International Broadcasting and Political Development in Afghanistan: A Case for Diasporic Nationalism

David Harmes gave a great summary of Canadian efforts in Afghanistan to build radio communities. His firsthand experience on the ground there always offers an interesting and critical view into the Canadian militaries efforts there. He noted the efforts to help democratize the media there, and have voices from the local community use the airwaves to improve their lives, while very much under the threat of openly sharing who they are on the air.

> Gordon Gow, University of Alberta
Hi-Tech Dreams, Local Tech Realities: Achieving Socially Sustainable Tsunami Warning in Sri Lanka

Gordon Gow’s research was a highlight of the conference for me. His work is very practical and explained some of the main issues in building sustainable communication systems to support a Tsunami warning network in Sri Lanka. The project he was working on used a variety of international Internet, cell phone messaging services, and satellite services. Some of the issues the project faced included the fact that there was a limited budget and that many agrarian societies do not feel the need to maintain technology. The diffusion or monetization of the technology was not a priority for many of the communities.

He offered the example that many communities stopped using their communication devices after the batteries died, and they did not have money to buy new ones or did not know how to replace the old ones. One method that definitely helped people to protect themselves was through shared narratives of how to deal with a Tsunami (in other words, good old fashion word of mouth). On one island a narrative had been passed down through the generations that if the waves in the ocean started to pull back from the shore, then you should run for cover. Nearly everyone survived the Tsunami on that island, except for a mentally challenged hippopotamus. Meanwhile an island only a few miles away had a high death rate, and did not possess this shared narrative.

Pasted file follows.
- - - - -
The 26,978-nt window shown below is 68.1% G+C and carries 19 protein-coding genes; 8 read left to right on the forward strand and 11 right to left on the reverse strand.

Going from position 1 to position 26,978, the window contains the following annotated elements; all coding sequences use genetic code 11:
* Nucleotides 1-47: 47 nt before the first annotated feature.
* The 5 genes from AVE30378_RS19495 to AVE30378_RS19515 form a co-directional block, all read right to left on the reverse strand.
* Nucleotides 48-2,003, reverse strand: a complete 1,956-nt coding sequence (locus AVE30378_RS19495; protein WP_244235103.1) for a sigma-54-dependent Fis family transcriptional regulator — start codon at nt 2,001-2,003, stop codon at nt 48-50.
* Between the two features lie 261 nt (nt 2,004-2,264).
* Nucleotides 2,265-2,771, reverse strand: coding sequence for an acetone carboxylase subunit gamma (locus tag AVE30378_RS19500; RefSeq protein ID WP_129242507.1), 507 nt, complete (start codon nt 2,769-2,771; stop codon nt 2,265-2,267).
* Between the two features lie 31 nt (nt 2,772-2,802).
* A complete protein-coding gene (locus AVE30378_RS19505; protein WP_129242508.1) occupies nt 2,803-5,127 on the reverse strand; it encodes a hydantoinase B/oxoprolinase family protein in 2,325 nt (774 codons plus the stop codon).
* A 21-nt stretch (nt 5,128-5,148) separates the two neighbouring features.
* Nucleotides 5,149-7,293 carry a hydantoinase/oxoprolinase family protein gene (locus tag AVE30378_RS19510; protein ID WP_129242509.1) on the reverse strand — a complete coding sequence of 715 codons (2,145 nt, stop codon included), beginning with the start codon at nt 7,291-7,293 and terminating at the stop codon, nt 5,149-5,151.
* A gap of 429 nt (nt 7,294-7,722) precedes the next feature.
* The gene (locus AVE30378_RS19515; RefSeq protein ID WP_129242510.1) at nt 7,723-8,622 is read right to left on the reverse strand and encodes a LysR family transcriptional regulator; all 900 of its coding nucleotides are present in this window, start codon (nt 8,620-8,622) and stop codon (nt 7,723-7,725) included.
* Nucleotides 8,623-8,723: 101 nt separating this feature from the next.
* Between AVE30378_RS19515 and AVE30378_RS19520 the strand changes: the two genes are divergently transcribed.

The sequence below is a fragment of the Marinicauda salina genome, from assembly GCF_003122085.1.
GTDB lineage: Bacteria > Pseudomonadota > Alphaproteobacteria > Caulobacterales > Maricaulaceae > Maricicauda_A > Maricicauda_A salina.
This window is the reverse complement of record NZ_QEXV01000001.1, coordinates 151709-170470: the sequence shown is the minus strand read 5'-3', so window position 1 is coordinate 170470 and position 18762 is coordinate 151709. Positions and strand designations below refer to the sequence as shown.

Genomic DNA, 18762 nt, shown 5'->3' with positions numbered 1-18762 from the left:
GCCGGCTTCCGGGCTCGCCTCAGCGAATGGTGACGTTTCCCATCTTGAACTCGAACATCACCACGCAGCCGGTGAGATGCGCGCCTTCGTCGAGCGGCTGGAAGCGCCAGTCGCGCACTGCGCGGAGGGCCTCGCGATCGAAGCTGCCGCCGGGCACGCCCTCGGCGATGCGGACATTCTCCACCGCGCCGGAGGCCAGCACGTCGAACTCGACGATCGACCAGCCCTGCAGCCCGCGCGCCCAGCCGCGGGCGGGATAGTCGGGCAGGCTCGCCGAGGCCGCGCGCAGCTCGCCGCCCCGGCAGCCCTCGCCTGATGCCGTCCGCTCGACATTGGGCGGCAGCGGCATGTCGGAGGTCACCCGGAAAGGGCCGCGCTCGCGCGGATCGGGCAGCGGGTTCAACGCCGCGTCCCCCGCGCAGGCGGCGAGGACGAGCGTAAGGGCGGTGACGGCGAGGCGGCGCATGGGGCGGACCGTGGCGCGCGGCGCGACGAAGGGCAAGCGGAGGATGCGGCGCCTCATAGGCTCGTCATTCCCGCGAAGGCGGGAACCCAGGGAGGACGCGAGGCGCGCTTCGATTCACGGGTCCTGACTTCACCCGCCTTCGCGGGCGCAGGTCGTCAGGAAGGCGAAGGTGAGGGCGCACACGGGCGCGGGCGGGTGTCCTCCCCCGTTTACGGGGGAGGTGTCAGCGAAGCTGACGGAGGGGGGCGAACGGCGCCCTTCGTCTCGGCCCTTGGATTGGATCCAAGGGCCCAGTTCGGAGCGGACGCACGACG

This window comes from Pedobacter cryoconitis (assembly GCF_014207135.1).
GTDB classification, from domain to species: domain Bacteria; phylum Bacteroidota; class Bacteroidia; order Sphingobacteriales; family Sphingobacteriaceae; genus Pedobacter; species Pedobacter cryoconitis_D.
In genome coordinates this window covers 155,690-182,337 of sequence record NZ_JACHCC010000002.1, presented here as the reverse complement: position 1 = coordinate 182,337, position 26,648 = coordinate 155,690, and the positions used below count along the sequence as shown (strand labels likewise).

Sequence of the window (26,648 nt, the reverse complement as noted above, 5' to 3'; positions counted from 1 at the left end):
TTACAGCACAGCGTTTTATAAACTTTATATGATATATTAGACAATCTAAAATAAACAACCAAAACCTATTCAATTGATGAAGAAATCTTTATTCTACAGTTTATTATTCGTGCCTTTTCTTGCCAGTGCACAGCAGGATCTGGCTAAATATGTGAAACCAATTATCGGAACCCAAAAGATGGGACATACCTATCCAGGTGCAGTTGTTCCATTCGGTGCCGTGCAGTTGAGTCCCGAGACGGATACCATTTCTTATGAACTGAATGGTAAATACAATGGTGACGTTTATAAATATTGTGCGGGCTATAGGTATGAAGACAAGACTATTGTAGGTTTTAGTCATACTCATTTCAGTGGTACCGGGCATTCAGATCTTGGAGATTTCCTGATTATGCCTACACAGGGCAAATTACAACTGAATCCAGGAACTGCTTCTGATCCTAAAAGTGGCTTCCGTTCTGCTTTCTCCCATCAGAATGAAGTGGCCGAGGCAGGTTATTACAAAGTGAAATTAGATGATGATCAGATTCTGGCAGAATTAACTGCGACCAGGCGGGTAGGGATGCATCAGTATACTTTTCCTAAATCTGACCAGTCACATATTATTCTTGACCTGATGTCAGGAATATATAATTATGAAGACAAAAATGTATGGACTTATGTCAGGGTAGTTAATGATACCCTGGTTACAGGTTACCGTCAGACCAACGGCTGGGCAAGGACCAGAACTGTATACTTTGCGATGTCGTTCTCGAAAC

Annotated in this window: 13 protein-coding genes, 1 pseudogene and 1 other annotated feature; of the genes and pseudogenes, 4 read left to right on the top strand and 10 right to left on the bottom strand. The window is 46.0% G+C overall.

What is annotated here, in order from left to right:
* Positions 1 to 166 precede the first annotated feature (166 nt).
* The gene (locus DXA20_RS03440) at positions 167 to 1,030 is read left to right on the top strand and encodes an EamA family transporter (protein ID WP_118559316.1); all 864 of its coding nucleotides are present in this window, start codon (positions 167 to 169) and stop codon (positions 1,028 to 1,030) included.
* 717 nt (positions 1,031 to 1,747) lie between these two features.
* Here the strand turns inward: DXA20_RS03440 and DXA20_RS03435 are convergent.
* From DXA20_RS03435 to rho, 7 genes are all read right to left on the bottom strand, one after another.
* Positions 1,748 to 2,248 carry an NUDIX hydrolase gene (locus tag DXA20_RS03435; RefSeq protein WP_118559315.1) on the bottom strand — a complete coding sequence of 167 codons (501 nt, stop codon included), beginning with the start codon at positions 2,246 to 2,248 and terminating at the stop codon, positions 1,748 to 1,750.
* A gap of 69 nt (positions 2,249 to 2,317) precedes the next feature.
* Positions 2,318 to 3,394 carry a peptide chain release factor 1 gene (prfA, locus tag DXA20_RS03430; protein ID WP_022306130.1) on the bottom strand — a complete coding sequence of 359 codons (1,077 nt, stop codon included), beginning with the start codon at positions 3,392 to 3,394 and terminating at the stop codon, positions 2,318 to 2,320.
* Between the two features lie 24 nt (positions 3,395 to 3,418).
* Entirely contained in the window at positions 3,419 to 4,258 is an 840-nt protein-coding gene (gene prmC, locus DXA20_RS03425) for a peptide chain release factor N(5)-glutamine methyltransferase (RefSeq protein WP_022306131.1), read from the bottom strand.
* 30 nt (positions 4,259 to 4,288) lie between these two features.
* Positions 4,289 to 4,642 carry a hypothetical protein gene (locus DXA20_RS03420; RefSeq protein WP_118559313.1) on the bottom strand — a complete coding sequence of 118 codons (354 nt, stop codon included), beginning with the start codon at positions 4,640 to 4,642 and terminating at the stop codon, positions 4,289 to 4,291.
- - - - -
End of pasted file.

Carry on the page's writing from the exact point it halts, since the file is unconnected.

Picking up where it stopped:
Needless to say, sometimes technologies are not the solutions required, and in communities of low technological uptake, they have been using stories to educate the people on how to prepare against potential Tsunamis and other natural disasters.

> Jeremy Shtern, PhD, Département de communication, Université de Montréal
Communication for Development as Subject for Global Public Policy, as Site of International Institutional Reform: The First Internet Governance Forum (IGF)

Jeremy Shtern’s insights into the slow paced world of WSIS’s offspring the IGF were informative and helpful for understanding how the United States is still waffling on how to democratize the Internet internationally.

Political Economy of Communication, Cultural Industries and Public Policies
Économie politique de la communication, industries culturelles et politiques publiques

Chair / Président(e) : Abu Bhuiyan

> Jeremy Morris, PhD Student, Communications Studies, McGill University
MySpace.com: Political Economy and Social Network Sites

Jeremy continues to do some interesting stuff studying MySpace and other music sharing websites. I wish he’d do some more political economic studies of these sites, but he knows that. :-)

> Abu Bhuiyan, PhD Candidate, School of Communication, Simon Fraser University
Internet: A Global Public Good or an Enabler of Digital Divides?

He raised some pertinent questions about the Internet, but he tended to played fast and loose in diagnosing the digital divide by arguing that net neutrality issues could be solved by creating public transmission lines. Most people argued with him that public transmission lines had been lost a longtime ago to the service providers.

> Jaleen Grove, Independent Scholar, Ryerson University
The Impact of Illustrators’ Online Communities on Recent Visual Communication

This panel had a bit of everything: music, the Internet, and a return to static images. Jaleen’s work offered a great summary of illustration history, which many in the room may not have been familiar with, but were definitely educated about after they left.

Status of knowledge / Statut du savoir

Chair / Président(e) : Darin Barney

> Darin Barney, Professor, McGill University
You Asked for It, You Got It: The Politicization of Science and Technology in Canada